Every now and then I'll read an obituary that chronicles the life of a great inventor whose brainstorms changed the way we live, but whose role is nonetheless little celebrated. I first began noticing these unsung techno-heroes in 1995, with the obituary for Ed Lowe.
Ed Who? Chances are great that your daily life owes a lot to Ed.
"Mr. Edward Lowe (1920-1995) was an entrepreneur who created a whole new product with his invention of cat-box filler. He made the trademark Kitty Litter ® a part of the American vocabulary."
Read the rest of Ed's inspirational story here:http://inventors.about.com/library/inventors/bllowe.htm
Yesterday I came across another such person. Please observe a moment of sweet, milky silence for Pamela Low.
PAMELA LOW, CREATED FLAVOR FOR CAP'N CRUNCH, DIES AT 79
NEW LONDON, N.H. (AP) -- Pamela Low, who was credited with developing the flavored coating for Cap'n Crunch cereal, has died, her brother said. She was 79.
Low died Friday at New London Hospital.
Low, who lived in New London for the past 34 years, was working for the Arthur D. Little consulting firm in the Boston area when she was asked to help find a flavor for the corn-and-oat cereal. She had studied microbiology at the University of New Hampshire, but drew upon a recipe that her grandmother, Luella Low, used to serve at home in Derry.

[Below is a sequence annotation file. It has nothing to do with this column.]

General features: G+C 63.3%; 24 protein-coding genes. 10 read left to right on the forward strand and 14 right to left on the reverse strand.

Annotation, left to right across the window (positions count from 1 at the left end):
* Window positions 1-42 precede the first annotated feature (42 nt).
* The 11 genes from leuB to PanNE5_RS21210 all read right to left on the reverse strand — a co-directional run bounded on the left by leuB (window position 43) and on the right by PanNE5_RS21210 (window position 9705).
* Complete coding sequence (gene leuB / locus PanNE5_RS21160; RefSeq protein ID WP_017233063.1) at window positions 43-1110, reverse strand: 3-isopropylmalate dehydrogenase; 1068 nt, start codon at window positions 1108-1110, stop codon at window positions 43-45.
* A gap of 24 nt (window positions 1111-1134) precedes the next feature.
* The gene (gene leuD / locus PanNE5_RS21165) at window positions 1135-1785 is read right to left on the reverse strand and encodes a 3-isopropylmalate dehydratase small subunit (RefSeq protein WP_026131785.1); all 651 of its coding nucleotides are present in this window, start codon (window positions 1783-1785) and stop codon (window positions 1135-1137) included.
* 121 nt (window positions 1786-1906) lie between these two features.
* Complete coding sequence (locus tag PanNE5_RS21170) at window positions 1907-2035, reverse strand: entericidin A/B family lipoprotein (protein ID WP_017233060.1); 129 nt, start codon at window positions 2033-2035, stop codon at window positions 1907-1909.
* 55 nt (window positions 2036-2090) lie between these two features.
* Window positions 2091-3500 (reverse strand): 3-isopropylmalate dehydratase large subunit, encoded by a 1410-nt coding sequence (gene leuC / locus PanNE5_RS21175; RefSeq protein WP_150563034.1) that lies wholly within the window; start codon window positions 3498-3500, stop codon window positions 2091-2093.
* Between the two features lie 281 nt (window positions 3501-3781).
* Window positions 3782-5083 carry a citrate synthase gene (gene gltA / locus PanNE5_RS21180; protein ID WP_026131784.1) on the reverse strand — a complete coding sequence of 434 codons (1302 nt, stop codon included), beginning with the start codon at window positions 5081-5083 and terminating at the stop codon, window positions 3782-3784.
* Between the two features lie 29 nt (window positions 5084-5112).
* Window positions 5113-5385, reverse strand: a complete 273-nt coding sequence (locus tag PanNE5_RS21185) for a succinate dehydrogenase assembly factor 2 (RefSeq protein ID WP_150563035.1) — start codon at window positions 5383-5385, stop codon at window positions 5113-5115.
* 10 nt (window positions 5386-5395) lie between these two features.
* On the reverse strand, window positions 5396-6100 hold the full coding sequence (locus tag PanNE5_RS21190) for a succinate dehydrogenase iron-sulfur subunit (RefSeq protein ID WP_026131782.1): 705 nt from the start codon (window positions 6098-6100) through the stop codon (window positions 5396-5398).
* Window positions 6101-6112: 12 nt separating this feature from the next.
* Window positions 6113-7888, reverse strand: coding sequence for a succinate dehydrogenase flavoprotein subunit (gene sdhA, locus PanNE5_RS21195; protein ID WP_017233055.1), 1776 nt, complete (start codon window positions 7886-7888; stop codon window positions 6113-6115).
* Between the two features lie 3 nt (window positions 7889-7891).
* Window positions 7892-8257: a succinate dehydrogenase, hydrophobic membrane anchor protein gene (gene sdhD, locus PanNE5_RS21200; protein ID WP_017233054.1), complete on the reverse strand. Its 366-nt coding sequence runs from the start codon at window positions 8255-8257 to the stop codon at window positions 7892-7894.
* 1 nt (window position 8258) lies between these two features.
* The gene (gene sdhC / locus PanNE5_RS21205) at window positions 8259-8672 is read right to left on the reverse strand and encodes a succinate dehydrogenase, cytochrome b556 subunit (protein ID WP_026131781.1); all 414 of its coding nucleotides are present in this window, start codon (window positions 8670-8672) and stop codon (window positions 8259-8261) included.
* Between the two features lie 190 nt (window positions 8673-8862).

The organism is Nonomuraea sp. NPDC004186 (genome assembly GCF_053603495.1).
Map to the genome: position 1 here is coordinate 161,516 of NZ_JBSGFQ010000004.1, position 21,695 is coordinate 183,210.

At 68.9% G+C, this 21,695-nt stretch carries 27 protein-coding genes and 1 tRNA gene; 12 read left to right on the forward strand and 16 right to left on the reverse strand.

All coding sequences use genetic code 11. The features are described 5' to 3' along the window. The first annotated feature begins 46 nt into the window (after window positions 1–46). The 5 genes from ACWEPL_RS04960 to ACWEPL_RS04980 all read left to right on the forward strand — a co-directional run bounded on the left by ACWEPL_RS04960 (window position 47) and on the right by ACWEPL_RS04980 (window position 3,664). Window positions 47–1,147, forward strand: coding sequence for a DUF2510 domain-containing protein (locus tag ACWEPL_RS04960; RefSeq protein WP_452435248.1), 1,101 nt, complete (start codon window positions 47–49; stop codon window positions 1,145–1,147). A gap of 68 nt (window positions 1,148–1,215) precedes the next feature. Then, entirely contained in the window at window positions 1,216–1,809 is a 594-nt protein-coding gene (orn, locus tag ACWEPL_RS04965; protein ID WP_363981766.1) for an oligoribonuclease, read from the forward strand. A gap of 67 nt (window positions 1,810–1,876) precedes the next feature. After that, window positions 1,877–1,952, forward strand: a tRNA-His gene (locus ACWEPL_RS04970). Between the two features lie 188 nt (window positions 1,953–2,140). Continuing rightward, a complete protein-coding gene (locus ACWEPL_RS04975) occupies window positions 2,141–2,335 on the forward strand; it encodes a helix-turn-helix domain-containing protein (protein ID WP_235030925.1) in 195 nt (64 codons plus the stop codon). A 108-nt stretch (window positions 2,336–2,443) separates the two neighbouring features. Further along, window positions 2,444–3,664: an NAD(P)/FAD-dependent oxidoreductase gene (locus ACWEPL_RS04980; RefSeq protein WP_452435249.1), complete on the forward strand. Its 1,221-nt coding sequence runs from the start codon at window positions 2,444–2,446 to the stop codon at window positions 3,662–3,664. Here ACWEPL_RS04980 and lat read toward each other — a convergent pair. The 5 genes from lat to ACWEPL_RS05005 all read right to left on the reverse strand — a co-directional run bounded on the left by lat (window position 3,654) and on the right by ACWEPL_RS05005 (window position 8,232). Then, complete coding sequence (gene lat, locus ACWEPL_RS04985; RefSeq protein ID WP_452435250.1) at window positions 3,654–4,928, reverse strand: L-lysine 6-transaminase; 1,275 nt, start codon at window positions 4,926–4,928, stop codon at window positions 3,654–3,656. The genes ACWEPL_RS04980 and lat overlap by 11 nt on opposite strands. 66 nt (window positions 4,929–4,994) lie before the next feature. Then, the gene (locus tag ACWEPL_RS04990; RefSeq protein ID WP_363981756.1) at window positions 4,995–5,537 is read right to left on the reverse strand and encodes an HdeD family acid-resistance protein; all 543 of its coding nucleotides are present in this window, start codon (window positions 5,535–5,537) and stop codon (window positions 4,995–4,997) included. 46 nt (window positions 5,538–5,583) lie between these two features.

"She used to serve rice with a butter-and-brown sugar sauce that she made. She'd serve it over the rice on Sundays," William Low, an Ohio resident and one of Pamela Low's younger brothers, recalled in an interview with the Lebanon Valley News on Saturday.
Cap'n Crunch was introduced in 1963, and has been enticing children and adults with a child's sweet tooth ever since.
"It created a 'want-moreishness.' That's what the manufacturers liked," William Low said.
Low, who never married, worked as a flavorist for Arthur D. Little for more than 30 years, and also tinkered with flavors for snacks such as Almond Joy and Mounds.
"It was awesome. We got samples all the time and got to try it at home," said Karen Waltermeyer, Low's 36-year-old niece. "We were guinea pigs for a lot of things."
Low established the Pamela Low Scholarship Fund at UNH to support a senior in the medical laboratory science program. In a 2002 alumni profile in UNH Magazine, Low said she found her Cap'n Crunch legacy to be fun, but said she didn't eat the cereal herself.
But she also defended the notion of pre-sweetened cereal. "Give the kids plain cereal and see how much sugar they put on it," she said.